The United States has sent two Patriot surface-to-air missile batteries to Poland to defend against any “potential threat” to US or NATO forces in the alliance’s territory, a senior Pentagon official said Wednesday, as Russia’s war in Ukraine grinds on.
The missile batteries, normally stationed in Germany, were repositioned at Poland’s “invitation,” the official said on condition of anonymity.
The move is seen as reflecting growing fear that a Russian missile could — deliberately or not — cross the border from neighboring Ukraine into NATO member Poland.
News of the deployment comes a day after Washington rebuffed a Polish offer to send Soviet-era MiG-29 fighter jets to Ukraine via a US air base in Germany, saying the proposal raised “serious concerns” for the entire NATO alliance.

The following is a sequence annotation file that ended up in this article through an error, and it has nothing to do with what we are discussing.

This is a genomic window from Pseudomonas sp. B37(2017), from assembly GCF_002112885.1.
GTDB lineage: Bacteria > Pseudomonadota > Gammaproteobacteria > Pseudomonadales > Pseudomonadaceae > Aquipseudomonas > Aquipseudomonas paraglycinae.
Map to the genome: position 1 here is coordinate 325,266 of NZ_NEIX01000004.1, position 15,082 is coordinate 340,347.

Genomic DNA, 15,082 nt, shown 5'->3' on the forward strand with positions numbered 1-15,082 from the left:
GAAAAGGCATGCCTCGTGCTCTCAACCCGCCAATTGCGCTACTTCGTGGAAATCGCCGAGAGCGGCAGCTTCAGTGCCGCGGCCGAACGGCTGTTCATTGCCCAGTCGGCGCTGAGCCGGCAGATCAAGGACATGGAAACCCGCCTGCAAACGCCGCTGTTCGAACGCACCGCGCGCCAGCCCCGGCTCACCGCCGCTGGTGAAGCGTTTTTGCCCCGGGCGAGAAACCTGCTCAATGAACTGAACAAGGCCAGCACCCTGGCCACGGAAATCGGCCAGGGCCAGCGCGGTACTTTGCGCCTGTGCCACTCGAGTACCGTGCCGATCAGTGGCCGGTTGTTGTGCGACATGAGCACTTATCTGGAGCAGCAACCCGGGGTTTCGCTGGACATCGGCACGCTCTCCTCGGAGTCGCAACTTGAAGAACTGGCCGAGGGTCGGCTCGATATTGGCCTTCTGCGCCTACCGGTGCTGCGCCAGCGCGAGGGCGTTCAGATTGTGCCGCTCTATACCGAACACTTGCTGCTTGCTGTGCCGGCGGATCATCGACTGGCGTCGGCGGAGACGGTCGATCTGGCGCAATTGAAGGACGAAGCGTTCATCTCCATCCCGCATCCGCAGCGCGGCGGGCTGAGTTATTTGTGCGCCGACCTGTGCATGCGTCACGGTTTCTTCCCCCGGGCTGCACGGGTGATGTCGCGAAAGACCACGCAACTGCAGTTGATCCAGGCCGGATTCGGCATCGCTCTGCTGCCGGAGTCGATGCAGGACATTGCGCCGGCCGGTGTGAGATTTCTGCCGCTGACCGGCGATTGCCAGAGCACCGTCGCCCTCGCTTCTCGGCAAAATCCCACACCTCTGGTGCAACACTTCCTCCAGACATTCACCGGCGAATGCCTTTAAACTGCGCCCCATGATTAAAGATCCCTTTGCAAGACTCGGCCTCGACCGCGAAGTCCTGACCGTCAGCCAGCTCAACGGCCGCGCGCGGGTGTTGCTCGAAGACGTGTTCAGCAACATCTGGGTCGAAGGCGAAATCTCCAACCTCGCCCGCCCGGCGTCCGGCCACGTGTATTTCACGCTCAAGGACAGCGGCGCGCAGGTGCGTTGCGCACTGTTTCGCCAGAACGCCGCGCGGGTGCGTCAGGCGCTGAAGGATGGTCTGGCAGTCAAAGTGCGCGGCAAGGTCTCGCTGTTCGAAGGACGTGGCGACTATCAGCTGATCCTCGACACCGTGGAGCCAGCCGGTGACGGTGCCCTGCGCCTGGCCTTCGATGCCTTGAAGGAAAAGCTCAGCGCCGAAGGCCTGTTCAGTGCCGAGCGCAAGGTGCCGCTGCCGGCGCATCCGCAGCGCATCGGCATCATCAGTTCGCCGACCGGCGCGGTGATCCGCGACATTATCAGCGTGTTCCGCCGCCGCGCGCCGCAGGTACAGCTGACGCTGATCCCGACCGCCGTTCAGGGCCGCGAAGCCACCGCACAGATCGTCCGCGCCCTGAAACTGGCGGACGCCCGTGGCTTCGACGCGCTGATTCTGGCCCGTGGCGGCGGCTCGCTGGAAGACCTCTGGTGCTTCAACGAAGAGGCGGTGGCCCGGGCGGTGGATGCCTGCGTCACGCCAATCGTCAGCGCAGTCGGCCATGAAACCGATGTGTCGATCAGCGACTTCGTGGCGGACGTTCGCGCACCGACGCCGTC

US Vice President Kamala Harris was headed to Poland Wednesday to continue how to discuss how to best provide “military assistance” for Ukraine.
The Pentagon official said the Patriot missiles were sent to Poland as “a purely defensive deployment being conducted proactively to counter any potential threat to US and Allied forces in NATO territory.”
He added that it was “100 percent in keeping with the seriousness with which we take our Article 5 commitments” to defend fellow members of the transatlantic alliance.
The official did not specify where in Poland the batteries were now based, nor their operational status — saying only that they were “manned.”
The Patriot surface-to-air missile defense system is capable of countering and destroying ballistic missiles, cruise missiles or aircraft.